Portrait of an Elitist
In today’s business section, the Washington Post profiles energy secretary Steven Chu.
Aides say Chu’s ability to understand and absorb technical information sets him apart from the previous 11 energy secretaries…
“People don’t appreciate what’s going on,” he says, “that we are laying the groundwork for prosperity.”
How do you read the following sentence?
Tough publicity lies ahead when some of the beneficiaries, such as new battery or solar-panel manufacturers, inevitably fail – if there were no risk of failure, private money would step up.
This is the reporter talking. I think many readers would come way thinking that the reason we need public funds in energy research is that private investment will only come in if there is no risk of failure. I know this is not exactly what the sentence says, but I get the impression, particularly reading the rest of the article, that the reporter thinks that way. Presumably, so does the editor.
What the reporter should say is something like the following: suppose that, taking into account the probabilities of success and failure, a project would have a positive return on average. Then presumably private capital would step up. It is the projects that have a negative expected return that require government funding.
When the reporter praises Chu’s technical expertise, the reporter might note that no venture capitalist has hired Chu in order to provide technical expertise on investment decisions. Apparently, they can use other experts to make their decisions. The reporter might ask why taxpayers should be forced to invest their money based on Chu’s expertise, rather than allowed to make their own choices about venture capital investments.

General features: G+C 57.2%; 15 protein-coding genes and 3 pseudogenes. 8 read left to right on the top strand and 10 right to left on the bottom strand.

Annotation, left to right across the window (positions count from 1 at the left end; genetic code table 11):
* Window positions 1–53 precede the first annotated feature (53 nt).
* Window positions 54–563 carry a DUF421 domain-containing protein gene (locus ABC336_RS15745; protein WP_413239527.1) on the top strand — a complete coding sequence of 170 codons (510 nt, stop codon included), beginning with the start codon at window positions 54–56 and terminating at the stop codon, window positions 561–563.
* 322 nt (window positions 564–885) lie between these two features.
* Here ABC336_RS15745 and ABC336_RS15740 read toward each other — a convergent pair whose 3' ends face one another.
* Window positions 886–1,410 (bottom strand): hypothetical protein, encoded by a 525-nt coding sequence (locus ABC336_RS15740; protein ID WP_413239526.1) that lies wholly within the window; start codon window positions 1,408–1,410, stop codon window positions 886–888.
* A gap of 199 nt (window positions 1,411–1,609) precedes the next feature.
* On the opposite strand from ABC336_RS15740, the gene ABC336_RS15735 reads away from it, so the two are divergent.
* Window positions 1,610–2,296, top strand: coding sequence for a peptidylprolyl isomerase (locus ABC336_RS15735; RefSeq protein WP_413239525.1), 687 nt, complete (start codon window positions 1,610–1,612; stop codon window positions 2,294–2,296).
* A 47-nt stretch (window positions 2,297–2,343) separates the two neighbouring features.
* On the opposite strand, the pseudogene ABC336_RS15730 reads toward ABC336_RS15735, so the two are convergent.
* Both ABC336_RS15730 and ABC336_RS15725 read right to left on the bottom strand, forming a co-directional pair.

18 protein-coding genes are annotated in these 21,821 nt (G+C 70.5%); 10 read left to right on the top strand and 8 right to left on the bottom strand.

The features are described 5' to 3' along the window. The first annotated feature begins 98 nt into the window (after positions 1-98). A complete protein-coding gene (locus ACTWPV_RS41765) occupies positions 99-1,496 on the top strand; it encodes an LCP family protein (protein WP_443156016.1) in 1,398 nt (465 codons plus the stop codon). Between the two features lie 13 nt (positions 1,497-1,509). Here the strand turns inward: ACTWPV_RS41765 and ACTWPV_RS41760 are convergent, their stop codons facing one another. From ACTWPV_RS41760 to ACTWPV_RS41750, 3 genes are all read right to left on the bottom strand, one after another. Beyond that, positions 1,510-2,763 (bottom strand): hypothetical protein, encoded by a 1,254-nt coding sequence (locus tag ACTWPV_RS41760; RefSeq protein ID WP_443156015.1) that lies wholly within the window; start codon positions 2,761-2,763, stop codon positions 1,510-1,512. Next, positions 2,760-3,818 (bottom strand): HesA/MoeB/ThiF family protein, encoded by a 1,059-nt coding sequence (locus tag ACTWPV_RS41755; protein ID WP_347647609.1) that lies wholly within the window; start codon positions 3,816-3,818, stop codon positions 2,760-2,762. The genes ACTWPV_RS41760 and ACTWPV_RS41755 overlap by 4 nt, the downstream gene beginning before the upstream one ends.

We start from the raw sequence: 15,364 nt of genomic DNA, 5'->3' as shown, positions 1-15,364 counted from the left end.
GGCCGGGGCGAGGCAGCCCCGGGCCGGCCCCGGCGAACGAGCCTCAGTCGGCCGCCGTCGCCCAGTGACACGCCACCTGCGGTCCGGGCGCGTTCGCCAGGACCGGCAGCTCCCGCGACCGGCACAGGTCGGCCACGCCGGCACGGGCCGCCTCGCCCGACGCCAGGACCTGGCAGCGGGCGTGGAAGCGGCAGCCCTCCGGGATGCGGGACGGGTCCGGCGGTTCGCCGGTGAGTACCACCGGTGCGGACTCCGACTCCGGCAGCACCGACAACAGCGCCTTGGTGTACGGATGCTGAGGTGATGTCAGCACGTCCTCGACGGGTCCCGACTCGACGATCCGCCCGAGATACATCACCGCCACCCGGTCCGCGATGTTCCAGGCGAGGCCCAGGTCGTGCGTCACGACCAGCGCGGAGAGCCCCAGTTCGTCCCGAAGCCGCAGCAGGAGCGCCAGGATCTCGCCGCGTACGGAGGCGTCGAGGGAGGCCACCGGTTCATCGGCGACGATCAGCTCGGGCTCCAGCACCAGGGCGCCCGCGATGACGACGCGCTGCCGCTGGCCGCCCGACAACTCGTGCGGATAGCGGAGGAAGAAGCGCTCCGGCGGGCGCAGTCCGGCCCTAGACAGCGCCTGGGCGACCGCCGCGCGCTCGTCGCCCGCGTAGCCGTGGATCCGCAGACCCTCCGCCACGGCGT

When Steven Chu promotes energy ventures by investing his own money or raising money from voluntary participants, you can write a portrait of him that is as fawning as you like. But what you are doing now is flattering someone who is already so arrogant that the think he is entitled to tens of billions of other people’s money.
Nov 14 2010 at 3:57pm
Some of them are already proving to have been wastes of our money.
Nov 14 2010 at 4:17pm
I don’t think this is exactly right (I agree the reporter has it wrong too). It’s not a question of a negative expected return. If it had a negative expected return then it would need a subsidy to survive, but there wouldn’t be all that much reason to subsidize it.
The key to subsidization is not a negative expected return – but a positive total return and a negative private return.
I know there are political/ideological reasons for acting like this is the same thing as a “negative return”, but it’s simply not.
Of course what someone thinks of the legitimacy/constitutionality/plausibility of such a decision is another question entirely. But as a question of economic analysis, it’s not negative-return projects that require government funding.
Nov 14 2010 at 4:41pm
“…suppose that, taking into account the probabilities of success and failure, a project would have a positive return on average. Then presumably private capital would step up.”